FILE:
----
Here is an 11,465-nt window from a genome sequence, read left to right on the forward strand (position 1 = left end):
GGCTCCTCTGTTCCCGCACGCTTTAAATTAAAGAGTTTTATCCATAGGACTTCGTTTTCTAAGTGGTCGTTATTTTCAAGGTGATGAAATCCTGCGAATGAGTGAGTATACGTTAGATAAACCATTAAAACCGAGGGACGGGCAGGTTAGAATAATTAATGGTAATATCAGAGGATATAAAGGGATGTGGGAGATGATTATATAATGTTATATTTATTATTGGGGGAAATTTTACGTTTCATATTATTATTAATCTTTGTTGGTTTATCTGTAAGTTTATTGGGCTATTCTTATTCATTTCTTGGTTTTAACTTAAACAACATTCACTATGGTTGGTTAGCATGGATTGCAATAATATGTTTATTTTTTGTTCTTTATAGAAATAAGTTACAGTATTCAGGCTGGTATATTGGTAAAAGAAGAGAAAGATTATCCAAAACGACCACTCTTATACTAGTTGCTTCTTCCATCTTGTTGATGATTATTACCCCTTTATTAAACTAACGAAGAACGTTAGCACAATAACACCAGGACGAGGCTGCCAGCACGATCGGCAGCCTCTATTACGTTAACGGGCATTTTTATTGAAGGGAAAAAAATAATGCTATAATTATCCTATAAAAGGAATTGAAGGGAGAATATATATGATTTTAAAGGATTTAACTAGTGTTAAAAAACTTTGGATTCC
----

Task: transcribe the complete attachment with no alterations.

Here is an 11,465-nt window from a genome sequence, read left to right on the forward strand (position 1 = left end):
GGCTCCTCTGTTCCCGCACGCTTTAAATTAAAGAGTTTTATCCATAGGACTTCGTTTTCTAAGTGGTCGTTATTTTCAAGGTGATGAAATCCTGCGAATGAGTGAGTATACGTTAGATAAACCATTAAAACCGAGGGACGGGCAGGTTAGAATAATTAATGGTAATATCAGAGGATATAAAGGGATGTGGGAGATGATTATATAATGTTATATTTATTATTGGGGGAAATTTTACGTTTCATATTATTATTAATCTTTGTTGGTTTATCTGTAAGTTTATTGGGCTATTCTTATTCATTTCTTGGTTTTAACTTAAACAACATTCACTATGGTTGGTTAGCATGGATTGCAATAATATGTTTATTTTTTGTTCTTTATAGAAATAAGTTACAGTATTCAGGCTGGTATATTGGTAAAAGAAGAGAAAGATTATCCAAAACGACCACTCTTATACTAGTTGCTTCTTCCATCTTGTTGATGATTATTACCCCTTTATTAAACTAACGAAGAACGTTAGCACAATAACACCAGGACGAGGCTGCCAGCACGATCGGCAGCCTCTATTACGTTAACGGGCATTTTTATTGAAGGGAAAAAAATAATGCTATAATTATCCTATAAAAGGAATTGAAGGGAGAATATATATGATTTTAAAGGATTTAACTAGTGTTAAAAAACTTTGGATTCC